Dodson Mayor Vines remembered
Dodson Mayor Loyd E. Vines died January 14
Loyd E. Vines, Mayor of the Village of Dodson since 1994, died on January 14, 2016 at age 71. A former logger during his younger years, he was involved in the public service of his native Winn Parish for most of his adult life, including the 22 years as Mayor of Dodson, which is home to The Piney Woods Journal, and several individuals and companies involved in the timber industry that supports most of the economy of North Lousiana.

Before seeking his first posting as Dodson's Mayor, he served on the Winn Parish Police Jury, as its president, and also was a past president of the Winn Parish Fire Board, District 3, and served in the Louisiana National Guard.

He and his wife, Mrs. Nedra Smith Vines, owned and operated the Dodson Fish Market until their retirement, and he continued to serve as Mayor, winning election to a sixth term which began in January, 2015.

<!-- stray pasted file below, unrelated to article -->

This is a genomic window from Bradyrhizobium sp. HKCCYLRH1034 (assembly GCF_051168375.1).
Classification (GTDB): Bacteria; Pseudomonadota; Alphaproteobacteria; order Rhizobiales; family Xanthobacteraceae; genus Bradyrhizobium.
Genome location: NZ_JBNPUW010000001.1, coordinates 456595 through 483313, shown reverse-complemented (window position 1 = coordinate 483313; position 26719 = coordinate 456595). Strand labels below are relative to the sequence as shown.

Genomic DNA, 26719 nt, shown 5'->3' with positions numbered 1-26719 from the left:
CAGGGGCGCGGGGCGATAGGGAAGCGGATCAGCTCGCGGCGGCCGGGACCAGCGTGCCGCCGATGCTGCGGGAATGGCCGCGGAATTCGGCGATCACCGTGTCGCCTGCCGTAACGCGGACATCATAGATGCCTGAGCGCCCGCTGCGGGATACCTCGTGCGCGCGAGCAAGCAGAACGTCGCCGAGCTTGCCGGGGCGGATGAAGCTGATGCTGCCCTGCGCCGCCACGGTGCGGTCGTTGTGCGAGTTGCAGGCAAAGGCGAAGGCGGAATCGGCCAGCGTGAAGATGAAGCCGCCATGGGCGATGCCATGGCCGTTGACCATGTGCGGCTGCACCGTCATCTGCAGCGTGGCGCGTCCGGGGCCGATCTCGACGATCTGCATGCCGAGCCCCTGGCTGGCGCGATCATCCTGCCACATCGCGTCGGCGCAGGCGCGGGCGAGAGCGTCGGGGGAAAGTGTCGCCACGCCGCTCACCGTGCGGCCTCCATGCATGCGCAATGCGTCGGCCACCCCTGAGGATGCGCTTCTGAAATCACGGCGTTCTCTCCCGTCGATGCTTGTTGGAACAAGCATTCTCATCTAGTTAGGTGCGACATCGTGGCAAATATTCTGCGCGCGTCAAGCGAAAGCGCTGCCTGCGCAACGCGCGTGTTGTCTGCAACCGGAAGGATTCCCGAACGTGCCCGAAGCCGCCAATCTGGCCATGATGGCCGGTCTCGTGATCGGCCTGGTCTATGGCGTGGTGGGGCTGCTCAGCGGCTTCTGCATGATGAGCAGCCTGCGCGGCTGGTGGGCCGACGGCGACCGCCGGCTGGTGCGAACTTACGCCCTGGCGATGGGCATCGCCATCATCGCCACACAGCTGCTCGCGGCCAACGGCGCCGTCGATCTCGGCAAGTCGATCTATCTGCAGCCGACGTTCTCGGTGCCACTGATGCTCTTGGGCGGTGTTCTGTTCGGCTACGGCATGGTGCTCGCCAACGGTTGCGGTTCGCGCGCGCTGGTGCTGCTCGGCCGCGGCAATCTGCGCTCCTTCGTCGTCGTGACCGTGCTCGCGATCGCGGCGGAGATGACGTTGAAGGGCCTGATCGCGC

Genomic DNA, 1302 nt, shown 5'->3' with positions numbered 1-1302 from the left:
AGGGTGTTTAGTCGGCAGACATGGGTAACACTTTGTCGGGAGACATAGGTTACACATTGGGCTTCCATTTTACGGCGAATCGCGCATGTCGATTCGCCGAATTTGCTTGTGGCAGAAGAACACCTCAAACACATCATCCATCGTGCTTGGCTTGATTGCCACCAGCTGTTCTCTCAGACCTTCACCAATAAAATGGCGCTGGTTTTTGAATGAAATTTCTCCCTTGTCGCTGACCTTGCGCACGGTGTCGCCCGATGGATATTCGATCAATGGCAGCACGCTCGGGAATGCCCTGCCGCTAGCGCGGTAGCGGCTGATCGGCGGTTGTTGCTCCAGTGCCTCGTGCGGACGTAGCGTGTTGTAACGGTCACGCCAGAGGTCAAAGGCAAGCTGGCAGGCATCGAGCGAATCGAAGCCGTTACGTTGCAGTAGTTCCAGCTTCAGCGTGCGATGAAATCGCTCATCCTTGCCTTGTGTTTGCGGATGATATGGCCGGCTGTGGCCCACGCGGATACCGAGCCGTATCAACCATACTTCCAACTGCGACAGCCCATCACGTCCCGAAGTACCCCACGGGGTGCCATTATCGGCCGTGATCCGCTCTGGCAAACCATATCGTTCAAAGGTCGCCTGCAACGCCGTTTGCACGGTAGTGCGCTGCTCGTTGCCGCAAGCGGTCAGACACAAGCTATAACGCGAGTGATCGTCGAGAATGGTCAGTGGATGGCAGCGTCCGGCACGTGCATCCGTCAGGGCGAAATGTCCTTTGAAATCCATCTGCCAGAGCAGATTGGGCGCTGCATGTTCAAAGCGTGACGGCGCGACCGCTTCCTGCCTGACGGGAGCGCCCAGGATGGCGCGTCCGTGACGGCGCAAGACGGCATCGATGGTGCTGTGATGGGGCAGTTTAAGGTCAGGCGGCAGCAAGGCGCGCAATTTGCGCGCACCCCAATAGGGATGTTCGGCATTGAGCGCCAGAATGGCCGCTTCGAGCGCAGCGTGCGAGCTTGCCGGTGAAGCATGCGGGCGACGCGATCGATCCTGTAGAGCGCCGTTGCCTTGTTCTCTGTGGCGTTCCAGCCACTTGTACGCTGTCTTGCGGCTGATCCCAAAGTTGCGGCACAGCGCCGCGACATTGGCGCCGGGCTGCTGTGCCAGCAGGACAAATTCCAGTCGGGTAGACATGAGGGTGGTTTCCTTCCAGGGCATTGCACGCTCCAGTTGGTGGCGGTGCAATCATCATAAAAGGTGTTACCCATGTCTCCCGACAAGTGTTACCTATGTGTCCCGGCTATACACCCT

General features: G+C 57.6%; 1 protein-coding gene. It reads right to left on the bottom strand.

Mayor VInes is survived by his wife, daughter, Mrs. Karla Higgs; a grandson, Colin Higgs; great grandhildren Dianne, Rylee, and Landen; brothers, B.L. Vines, and Barron Vines; a sister, Patsy Hemphill, all of Dodson; and numerous neices and nephews. He was preceded in death by his parents, L.E. and Pauline Lasyone VInes, a grandson, Justin Higgs, brother, Jerry Vines, and sister, Sammie Fowler.

Funeral services were held at Southern Funeral Home in Winnfield on Sunday, January 17, conducted by Rev. Gary Bentley, of Teen Challenge, an organization that currently operates the former Dodson Fish Market under the name Dodson Roadside Cafe, and Rev. Travis Hampton, pastor of Dodson Baptist Church.

Pallbearers were Jeff Hemphill Darrin Hemphill, Quinn Hemphill, Terry Vines, Cody Melton, and Tyler Jones.

Special guests were members of the District Three Fire Department, who escorted the funeral procession from Winnfield to the Hurricane Creek Cemetery in Winn Parish with an honor guard of fire engines from the area departments.

As Mayor of Dodson during more than 20 years, Mr. Vines led the community of approximately 350 residents in a program of improvements in both public services and community infrastruture.